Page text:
One of the fundamental claims was that the Swedish church – just like the Anglican church – had an apostolic succession, namely that the sequence of ordination had not been broken at the time of the Reformation. This was an important belief for Mary von Rosen. Following the National Socialist party’s accession to power in 1933 Mary von Rosen and Gisela zu Wied began to campaign for the German evangelical church to be awarded apostolic succession. The background to this was that the various Protestant churches of the various German states had been united into a national German church led by Ludwig Müller, a leading figure within the German Christian movement which was loyal to the state regime. The plan was that both a Swedish and an Anglican bishop should participate in the ordination of that church’s bishop, thereby transferring apostolic succession. Mary von Rosen was able to gain the interest of both Gustaf Aulén and her brother-in-law, Hermann Göring, now ‘ministerpresident’ (chief minister) of Prussia, in this matter. However, the intervention of Archbishop Erling Eidem in the affair brought matters to a close. Mary von Rosen’s efforts were primarily religiously motivated. Her husband, Eric von Rosen, in contrast prioritised politics. He initially took a positive attitude towards National Socialism and thus was involved in establishing the National Socialist Block (NSB) in 1933.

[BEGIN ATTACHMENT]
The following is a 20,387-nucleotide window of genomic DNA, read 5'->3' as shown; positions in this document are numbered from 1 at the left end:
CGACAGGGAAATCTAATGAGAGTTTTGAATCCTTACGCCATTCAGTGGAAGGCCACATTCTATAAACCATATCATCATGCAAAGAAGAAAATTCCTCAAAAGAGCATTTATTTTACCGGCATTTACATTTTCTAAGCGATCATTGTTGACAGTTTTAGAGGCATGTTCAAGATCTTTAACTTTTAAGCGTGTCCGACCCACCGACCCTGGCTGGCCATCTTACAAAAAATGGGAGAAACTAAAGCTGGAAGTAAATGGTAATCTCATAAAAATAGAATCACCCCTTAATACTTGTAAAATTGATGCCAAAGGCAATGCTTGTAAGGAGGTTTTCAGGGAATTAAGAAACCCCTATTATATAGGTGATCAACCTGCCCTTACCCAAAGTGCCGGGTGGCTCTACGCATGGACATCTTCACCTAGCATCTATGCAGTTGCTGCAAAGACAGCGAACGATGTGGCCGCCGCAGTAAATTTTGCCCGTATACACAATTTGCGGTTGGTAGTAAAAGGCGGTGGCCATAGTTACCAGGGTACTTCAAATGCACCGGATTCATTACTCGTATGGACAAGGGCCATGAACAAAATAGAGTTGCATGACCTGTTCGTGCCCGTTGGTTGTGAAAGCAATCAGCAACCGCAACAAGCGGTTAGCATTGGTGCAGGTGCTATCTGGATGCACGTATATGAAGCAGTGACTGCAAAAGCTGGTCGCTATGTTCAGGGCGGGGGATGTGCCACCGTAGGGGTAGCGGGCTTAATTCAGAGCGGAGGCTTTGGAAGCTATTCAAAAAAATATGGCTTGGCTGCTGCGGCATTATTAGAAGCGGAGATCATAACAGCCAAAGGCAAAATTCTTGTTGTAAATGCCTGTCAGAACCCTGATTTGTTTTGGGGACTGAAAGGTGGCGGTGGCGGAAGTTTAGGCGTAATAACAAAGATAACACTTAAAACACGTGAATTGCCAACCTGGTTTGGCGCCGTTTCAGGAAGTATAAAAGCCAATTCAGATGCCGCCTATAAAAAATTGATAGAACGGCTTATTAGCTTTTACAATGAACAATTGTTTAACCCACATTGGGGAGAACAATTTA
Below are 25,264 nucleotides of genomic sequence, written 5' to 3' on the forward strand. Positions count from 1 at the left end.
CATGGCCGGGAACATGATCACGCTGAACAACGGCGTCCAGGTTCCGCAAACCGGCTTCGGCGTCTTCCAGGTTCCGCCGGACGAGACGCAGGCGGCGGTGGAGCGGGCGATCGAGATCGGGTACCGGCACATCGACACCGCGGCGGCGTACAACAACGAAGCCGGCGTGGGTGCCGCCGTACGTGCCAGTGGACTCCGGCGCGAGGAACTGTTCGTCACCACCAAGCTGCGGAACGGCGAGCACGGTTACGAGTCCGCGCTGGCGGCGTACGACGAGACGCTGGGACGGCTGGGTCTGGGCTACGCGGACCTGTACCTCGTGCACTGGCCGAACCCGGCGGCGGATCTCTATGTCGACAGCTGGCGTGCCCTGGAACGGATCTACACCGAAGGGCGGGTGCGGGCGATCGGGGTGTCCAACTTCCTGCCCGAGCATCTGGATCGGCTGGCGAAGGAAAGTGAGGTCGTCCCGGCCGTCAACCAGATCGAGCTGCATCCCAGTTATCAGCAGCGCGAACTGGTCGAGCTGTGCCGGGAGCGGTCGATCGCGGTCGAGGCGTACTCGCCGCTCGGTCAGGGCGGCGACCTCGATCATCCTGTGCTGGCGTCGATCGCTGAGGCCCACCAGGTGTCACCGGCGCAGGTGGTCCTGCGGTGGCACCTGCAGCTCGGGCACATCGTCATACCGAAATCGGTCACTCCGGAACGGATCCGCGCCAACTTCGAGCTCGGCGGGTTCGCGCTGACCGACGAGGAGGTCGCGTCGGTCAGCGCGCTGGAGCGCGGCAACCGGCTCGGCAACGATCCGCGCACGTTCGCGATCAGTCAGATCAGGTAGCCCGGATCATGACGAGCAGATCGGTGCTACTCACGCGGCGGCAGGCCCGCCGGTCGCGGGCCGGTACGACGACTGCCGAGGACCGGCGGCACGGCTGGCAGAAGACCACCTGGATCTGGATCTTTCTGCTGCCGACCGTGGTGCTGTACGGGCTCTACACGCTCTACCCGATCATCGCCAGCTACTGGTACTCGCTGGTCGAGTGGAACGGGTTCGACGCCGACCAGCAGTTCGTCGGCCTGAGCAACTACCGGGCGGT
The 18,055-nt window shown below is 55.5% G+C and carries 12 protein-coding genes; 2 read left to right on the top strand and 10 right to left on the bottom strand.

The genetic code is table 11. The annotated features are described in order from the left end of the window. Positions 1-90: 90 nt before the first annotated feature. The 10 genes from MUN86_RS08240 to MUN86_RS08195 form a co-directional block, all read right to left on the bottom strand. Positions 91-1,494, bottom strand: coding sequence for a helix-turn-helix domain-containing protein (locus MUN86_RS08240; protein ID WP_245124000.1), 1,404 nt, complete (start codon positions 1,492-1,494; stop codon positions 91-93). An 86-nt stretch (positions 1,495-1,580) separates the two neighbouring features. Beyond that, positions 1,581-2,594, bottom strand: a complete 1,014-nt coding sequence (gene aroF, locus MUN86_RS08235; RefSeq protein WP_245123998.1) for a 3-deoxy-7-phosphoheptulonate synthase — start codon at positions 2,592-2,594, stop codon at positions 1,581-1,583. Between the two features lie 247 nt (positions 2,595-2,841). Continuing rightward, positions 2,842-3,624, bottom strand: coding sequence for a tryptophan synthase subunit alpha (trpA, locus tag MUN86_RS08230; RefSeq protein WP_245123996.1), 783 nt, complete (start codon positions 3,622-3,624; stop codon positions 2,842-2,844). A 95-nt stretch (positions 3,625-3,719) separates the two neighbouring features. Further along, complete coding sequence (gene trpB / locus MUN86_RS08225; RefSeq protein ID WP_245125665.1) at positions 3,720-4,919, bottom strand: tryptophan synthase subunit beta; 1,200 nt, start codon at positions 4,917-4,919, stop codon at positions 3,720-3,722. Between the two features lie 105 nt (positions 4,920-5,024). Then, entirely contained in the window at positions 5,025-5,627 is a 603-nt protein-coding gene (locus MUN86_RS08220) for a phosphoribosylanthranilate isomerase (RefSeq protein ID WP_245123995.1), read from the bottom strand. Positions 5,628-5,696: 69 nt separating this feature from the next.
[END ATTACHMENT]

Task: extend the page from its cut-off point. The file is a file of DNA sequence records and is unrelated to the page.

Mary von Rosen had an extensive network and generated a highly significant body of correspondence, reflecting her position of influence within church circles. She was called on as a speaker on church matters and also ran radio services. From the 1940s onwards she and the theologian and author Magda Wolter became active on behalf of a particularly female agency in the church. She can be described as a conservative member of the women’s movement.
Mary von Rosen died in 1967.